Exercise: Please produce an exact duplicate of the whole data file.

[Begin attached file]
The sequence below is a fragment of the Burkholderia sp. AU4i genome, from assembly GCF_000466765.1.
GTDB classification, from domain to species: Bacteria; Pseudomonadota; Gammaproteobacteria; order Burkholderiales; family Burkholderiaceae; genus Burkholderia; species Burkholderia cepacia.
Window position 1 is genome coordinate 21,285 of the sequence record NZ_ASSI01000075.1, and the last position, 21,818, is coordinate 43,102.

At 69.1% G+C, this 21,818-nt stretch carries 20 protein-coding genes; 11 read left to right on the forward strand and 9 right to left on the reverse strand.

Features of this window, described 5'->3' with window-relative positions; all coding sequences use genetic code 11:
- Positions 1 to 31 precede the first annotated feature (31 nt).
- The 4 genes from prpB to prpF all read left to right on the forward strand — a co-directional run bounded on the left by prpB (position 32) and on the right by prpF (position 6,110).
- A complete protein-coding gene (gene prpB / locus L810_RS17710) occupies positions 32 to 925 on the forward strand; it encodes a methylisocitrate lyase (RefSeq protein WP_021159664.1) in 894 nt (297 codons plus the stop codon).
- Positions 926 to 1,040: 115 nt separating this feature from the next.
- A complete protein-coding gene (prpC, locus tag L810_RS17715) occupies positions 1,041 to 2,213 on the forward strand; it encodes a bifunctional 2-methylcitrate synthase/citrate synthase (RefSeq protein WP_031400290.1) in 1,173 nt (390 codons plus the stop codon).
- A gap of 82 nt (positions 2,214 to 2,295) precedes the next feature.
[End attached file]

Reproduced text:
The sequence below is a fragment of the Burkholderia sp. AU4i genome, from assembly GCF_000466765.1.
GTDB classification, from domain to species: Bacteria; Pseudomonadota; Gammaproteobacteria; order Burkholderiales; family Burkholderiaceae; genus Burkholderia; species Burkholderia cepacia.
Window position 1 is genome coordinate 21,285 of the sequence record NZ_ASSI01000075.1, and the last position, 21,818, is coordinate 43,102.

At 69.1% G+C, this 21,818-nt stretch carries 20 protein-coding genes; 11 read left to right on the forward strand and 9 right to left on the reverse strand.

Features of this window, described 5'->3' with window-relative positions; all coding sequences use genetic code 11:
- Positions 1 to 31 precede the first annotated feature (31 nt).
- The 4 genes from prpB to prpF all read left to right on the forward strand — a co-directional run bounded on the left by prpB (position 32) and on the right by prpF (position 6,110).
- A complete protein-coding gene (gene prpB / locus L810_RS17710) occupies positions 32 to 925 on the forward strand; it encodes a methylisocitrate lyase (RefSeq protein WP_021159664.1) in 894 nt (297 codons plus the stop codon).
- Positions 926 to 1,040: 115 nt separating this feature from the next.
- A complete protein-coding gene (prpC, locus tag L810_RS17715) occupies positions 1,041 to 2,213 on the forward strand; it encodes a bifunctional 2-methylcitrate synthase/citrate synthase (RefSeq protein WP_031400290.1) in 1,173 nt (390 codons plus the stop codon).
- A gap of 82 nt (positions 2,214 to 2,295) precedes the next feature.